A thought provoking road map for sustainable tourism | Sunday Observer
Book review

A thought provoking road map for sustainable tourism

18 October, 2020

Title: Life - A compendium of biodiversity stories in hospitality

Reviewed by: Vipula Wanigasekera

The author couldn’t have found a better title for the Compendium of biodiversity stories in hospitality which was launched recently.

Life - is a masterpiece that brings to light a heartening and shared role of a group of hospitality industry personnel in conserving biodiversity through responsible tourism and hospitality.

A brilliant piece of work by Niresh Eliyatamby, a versatile personality from corporate communication to management consulting in close association with the hospitality industry.

Sri Lal Miththapala, an expert in sustainable tourism has made a valuable contribution to the compendium on ‘the development of wildlife tourism’. This compendium comes with picturesque photography that perfectly fits into the stories. The credit for such an illustrious design layout goes to Kasun Beranagama.

Life – is dedicated to Director and CEO of Biodiversity - Sri Lanka, Prema Cooray, in appreciation of his pioneering role in sustainable tourism in Sri Lanka over the past several decades.

Tourism was once called a ‘white industry’ with no attempts to measure its effects on environment and socio-culture. However, by the early 90s, the researchers were grappling to find ways and means to reach the triple bottom line at all levels of development with the identification of the pillars of sustainable tourism.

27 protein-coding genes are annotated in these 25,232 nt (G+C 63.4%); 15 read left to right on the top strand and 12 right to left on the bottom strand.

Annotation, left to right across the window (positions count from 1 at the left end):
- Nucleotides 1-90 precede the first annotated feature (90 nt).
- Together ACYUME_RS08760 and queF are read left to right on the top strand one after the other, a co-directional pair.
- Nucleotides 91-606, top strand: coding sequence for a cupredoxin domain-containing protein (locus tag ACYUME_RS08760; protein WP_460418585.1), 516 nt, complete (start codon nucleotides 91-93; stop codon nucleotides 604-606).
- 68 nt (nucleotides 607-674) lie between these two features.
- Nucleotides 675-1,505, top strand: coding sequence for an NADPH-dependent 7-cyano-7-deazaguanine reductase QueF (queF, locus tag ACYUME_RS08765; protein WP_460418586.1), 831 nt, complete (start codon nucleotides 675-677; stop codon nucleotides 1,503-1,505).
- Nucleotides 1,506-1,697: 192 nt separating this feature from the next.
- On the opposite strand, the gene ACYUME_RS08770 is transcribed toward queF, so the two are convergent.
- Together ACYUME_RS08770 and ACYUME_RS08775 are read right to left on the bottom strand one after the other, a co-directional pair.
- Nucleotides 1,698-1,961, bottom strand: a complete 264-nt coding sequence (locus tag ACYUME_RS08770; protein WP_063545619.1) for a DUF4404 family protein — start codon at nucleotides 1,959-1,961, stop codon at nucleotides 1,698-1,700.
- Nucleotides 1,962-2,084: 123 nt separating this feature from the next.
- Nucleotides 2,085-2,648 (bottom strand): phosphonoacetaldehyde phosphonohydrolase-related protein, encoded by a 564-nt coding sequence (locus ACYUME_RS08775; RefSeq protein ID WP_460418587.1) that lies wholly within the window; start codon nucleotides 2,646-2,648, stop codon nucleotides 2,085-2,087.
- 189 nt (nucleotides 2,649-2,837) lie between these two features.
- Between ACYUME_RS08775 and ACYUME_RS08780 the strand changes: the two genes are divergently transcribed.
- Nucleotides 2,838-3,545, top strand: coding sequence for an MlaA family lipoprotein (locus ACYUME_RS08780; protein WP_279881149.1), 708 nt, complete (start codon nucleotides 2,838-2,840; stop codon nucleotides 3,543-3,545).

While the liability for pursuing such planning is generally expected to fall on the state sector through laws and regulations, this compendium has attempted to change this perception with the private sector taking an unsung lead since the 90s moving well beyond profit motives culminating in the exposure through - Life.

Tourism and hospitality development are broadly accepted as factors in biodiversity loss and at the same time biodiversity is vital for tourism with coasts, mountains, rivers and forests being major attractions for tourists.

In this regard, Sri Lanka has been in the forefront with core nature-based tourism products including nature treks, observation of flora and fauna, experiencing cultural and local heritage, photography and camping. Sri Lanka could exclusively present itineraries for elephants gatherings, sighting leopards and whale watching.

The compendium relates the true meaning of the conservation of biodiversity in real life beyond books and literature where the business missions of a team of Corporates have directly addressed the concerns emanating from the words of scholar Prof David Macdonald, “Without biodiversity, there is no future for humanity.”

This is a forerunner to setting up an inclusive direction in the promotion of best practices through active learning and understanding mechanisms through a dialogue between State, Civil society partners and the private sector particularly in this Covid -19 period when Sri Lanka is desirous of reaching out to high end tourists, majority of whom are ecofriendly, responsible travelers who would recognize and acknowledge the measures taken to protect Sri Lanka’s fragile environment.

The ‘Life’, in my view, is the first of its kind that gives a direction from the Corporate sector to the authorities, should the State wish to pursue a meaningful tourism sustainable policy in future development work.

It should also be made available in Sri Lankan missions aboard to establish Sri Lanka’s identity in the area of conserving biodiversity for the information of researchers, conservationists, investors, incentive houses and airlines.

Life, thus communicates a strong message to the world that the private sector initiatives have invalidated the term oxymoron that is taught in academic studies in balancing sustainability with development.